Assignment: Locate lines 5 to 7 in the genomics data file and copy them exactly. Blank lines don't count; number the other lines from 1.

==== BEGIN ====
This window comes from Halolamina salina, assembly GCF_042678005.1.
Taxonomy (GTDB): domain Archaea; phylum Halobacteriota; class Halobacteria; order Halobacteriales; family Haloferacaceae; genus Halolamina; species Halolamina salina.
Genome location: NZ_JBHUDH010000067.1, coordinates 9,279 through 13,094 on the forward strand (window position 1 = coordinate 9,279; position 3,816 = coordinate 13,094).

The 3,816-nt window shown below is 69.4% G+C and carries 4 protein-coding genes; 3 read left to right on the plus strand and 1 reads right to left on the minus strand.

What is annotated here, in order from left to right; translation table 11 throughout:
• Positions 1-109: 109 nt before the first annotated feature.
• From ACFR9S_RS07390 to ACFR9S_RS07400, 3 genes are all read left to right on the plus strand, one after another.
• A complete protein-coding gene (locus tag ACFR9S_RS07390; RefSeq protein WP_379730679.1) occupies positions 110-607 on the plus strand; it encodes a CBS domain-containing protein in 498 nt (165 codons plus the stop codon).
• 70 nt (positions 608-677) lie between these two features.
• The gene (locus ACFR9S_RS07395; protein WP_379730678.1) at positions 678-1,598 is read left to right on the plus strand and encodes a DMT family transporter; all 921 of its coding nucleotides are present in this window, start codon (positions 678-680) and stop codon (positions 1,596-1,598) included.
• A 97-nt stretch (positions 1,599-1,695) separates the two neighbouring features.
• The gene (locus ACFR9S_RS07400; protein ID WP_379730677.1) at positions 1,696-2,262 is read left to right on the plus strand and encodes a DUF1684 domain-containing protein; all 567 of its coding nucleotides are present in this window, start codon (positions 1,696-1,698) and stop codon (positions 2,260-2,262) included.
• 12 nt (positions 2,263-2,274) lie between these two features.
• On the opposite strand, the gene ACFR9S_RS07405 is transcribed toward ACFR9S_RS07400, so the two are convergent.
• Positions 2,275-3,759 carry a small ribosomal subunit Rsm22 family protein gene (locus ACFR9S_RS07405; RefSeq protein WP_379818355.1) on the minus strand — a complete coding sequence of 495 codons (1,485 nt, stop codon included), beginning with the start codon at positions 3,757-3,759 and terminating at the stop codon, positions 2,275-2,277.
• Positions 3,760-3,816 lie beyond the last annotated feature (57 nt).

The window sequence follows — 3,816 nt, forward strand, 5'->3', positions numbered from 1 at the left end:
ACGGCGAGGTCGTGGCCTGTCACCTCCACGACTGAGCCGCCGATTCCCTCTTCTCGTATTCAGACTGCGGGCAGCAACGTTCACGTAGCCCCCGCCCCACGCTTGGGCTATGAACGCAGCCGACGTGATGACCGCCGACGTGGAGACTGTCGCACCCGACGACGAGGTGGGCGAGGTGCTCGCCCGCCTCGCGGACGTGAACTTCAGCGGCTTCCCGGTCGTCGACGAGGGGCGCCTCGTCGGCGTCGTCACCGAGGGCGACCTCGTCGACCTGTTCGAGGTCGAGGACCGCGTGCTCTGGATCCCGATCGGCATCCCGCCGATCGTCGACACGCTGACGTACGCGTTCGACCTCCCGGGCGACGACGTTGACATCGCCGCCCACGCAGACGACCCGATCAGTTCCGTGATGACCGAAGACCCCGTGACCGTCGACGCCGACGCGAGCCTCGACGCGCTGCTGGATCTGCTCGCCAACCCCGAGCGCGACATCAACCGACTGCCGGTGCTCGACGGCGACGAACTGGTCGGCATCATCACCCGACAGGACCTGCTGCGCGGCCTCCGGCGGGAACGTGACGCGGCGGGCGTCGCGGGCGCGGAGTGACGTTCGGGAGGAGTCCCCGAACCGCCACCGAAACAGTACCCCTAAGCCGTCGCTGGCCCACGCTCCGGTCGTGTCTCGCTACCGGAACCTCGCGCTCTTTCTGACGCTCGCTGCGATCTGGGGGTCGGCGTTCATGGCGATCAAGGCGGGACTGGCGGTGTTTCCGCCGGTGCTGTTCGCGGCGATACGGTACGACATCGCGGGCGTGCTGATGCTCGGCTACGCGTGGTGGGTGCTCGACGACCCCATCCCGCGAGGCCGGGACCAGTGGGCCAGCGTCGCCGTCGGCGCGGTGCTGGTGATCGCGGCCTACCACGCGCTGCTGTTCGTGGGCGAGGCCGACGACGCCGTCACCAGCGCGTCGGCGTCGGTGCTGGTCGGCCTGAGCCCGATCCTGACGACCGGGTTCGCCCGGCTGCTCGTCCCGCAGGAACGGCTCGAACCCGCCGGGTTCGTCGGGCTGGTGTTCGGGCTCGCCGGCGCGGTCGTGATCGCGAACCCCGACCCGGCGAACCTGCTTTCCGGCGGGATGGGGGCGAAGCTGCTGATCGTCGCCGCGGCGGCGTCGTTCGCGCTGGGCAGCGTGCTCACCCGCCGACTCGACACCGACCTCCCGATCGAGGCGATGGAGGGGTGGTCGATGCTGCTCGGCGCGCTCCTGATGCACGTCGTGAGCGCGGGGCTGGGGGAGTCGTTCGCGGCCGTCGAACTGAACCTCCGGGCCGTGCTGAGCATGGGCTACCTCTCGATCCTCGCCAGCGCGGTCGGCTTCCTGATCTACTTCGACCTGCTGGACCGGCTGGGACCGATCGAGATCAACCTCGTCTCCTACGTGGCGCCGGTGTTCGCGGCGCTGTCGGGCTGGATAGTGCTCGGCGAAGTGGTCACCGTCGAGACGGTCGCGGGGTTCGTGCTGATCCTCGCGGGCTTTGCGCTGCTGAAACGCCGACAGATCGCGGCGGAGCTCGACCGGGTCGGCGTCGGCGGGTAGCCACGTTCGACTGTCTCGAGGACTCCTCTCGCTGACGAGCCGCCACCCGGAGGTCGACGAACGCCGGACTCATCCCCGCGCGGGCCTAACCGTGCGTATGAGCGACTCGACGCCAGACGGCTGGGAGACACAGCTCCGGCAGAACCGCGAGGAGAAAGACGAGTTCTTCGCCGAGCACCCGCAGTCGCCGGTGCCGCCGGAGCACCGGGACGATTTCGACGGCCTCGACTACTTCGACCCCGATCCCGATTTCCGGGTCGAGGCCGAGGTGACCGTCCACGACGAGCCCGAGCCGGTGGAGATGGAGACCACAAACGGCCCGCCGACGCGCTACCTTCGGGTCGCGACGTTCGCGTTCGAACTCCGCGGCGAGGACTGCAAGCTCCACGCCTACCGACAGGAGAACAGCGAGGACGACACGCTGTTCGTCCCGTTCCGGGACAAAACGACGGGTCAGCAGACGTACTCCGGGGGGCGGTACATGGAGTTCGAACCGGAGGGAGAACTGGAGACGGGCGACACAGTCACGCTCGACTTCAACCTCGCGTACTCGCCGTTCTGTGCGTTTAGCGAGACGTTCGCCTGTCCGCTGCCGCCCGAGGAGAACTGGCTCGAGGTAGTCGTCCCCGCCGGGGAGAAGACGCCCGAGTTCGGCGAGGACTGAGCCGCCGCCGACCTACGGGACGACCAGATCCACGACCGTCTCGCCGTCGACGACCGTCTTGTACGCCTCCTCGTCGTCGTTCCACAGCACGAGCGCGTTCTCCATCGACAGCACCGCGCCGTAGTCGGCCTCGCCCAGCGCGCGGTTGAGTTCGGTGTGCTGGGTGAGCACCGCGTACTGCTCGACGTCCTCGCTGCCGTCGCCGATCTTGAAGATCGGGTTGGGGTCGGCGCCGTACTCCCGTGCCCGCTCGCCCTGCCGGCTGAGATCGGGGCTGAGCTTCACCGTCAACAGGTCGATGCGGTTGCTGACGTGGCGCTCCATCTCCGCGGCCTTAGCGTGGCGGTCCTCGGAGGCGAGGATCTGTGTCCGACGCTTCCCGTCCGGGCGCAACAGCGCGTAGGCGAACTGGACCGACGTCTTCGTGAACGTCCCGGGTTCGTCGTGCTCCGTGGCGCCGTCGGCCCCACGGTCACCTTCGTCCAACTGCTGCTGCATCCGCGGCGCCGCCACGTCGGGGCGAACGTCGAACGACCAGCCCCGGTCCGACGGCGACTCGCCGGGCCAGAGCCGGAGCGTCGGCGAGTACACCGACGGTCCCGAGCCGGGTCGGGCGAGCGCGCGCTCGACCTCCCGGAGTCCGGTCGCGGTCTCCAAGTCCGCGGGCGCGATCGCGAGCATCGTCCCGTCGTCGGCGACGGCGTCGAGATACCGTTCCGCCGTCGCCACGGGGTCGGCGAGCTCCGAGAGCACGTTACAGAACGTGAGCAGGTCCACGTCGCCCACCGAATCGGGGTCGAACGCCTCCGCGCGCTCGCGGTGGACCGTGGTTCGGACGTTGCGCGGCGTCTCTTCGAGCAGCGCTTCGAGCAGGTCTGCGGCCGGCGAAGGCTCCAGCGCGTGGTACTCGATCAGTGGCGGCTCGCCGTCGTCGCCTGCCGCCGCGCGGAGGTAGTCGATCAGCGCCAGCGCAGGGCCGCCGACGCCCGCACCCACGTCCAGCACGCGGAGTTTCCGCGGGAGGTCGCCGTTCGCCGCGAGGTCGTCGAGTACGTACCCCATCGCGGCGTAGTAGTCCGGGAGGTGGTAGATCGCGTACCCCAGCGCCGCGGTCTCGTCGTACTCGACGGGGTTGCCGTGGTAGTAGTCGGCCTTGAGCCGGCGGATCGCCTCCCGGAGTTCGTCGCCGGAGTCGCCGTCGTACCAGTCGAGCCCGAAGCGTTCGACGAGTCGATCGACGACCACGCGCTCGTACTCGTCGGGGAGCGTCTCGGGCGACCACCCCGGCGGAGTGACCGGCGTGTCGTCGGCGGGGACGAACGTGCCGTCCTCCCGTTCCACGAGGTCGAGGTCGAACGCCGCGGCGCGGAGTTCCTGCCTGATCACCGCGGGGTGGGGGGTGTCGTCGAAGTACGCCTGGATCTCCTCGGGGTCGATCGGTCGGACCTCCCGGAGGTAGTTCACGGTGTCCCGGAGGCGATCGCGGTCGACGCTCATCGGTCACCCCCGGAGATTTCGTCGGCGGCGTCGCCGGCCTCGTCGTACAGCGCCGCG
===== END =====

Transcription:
What is annotated here, in order from left to right; translation table 11 throughout:
• Positions 1-109: 109 nt before the first annotated feature.
• From ACFR9S_RS07390 to ACFR9S_RS07400, 3 genes are all read left to right on the plus strand, one after another.